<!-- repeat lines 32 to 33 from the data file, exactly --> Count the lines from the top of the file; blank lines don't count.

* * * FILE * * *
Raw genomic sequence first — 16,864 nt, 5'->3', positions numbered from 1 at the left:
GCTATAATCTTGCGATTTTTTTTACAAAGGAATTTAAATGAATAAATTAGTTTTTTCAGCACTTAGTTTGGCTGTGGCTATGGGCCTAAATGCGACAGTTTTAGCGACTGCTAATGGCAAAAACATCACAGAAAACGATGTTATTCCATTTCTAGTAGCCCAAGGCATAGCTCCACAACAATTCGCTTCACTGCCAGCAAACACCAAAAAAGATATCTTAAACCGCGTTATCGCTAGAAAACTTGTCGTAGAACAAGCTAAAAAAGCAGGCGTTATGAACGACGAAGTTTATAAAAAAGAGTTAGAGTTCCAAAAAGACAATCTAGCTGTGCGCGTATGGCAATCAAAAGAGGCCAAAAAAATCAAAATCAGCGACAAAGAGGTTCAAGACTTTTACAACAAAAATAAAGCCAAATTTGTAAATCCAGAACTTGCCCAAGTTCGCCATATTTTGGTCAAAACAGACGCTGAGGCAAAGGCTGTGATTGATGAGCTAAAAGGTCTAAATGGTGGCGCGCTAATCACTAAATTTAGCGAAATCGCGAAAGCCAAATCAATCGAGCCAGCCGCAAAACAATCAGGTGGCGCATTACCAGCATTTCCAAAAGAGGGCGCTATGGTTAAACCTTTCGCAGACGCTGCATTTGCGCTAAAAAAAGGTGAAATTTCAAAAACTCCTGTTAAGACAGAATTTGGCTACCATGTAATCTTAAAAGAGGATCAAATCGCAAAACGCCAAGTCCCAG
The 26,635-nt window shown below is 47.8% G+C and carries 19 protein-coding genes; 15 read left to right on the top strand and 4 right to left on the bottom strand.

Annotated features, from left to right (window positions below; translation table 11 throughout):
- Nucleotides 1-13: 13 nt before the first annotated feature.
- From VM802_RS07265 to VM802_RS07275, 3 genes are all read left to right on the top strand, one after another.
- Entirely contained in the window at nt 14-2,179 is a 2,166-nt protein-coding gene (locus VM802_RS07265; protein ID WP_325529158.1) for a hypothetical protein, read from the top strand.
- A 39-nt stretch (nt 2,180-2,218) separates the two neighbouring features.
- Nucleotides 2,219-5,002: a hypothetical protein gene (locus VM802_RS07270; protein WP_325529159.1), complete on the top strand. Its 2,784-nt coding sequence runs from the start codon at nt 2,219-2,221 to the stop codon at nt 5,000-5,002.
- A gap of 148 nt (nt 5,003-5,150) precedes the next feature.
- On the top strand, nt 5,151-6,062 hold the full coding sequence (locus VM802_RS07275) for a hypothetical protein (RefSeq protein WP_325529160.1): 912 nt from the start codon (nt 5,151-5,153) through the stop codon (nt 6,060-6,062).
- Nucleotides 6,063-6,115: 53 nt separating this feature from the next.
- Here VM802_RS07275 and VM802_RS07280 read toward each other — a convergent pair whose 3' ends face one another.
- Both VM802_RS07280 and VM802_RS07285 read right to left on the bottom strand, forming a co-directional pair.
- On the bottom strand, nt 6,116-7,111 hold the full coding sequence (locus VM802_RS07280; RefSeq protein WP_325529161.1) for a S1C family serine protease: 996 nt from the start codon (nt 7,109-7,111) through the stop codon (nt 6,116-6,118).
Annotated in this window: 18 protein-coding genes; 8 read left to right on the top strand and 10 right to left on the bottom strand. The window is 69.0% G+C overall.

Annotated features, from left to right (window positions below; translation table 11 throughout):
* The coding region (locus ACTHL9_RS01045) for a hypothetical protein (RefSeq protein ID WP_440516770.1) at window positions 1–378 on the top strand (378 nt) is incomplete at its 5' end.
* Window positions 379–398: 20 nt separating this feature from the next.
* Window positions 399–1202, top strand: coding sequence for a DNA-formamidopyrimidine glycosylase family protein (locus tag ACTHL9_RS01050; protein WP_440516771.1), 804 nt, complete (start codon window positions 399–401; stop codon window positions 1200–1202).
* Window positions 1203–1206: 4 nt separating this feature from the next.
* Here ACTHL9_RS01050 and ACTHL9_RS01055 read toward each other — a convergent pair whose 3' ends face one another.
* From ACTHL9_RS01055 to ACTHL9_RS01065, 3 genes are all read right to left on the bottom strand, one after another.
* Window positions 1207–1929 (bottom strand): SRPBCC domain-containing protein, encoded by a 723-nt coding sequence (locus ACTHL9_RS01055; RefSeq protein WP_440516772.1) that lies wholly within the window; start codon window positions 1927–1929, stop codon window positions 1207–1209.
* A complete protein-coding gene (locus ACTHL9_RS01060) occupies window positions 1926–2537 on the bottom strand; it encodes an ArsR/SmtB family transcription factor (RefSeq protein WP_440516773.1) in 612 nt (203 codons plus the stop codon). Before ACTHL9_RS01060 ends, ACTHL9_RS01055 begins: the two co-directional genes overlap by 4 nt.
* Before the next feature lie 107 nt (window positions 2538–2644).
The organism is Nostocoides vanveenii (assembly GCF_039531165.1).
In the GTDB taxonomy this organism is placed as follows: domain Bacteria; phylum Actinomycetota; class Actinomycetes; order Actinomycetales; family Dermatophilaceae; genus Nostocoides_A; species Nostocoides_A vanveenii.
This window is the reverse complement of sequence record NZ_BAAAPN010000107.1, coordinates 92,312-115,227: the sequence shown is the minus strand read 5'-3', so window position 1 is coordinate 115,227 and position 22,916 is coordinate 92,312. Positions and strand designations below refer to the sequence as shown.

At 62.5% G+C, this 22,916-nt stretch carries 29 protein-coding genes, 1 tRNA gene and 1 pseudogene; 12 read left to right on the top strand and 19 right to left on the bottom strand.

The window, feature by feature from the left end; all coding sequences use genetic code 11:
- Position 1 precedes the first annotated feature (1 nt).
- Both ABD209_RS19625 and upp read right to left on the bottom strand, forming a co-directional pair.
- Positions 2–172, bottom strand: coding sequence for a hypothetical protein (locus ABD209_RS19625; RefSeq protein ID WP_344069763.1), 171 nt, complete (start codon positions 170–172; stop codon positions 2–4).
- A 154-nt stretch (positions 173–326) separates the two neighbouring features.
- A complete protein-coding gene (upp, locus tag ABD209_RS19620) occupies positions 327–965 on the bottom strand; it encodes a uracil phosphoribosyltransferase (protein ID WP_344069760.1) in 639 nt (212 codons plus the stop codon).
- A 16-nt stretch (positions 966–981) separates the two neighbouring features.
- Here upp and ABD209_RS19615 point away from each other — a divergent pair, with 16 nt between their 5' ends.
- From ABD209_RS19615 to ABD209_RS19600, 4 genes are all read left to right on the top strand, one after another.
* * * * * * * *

- Position 1 precedes the first annotated feature (1 nt).
- Both ABD209_RS19625 and upp read right to left on the bottom strand, forming a co-directional pair.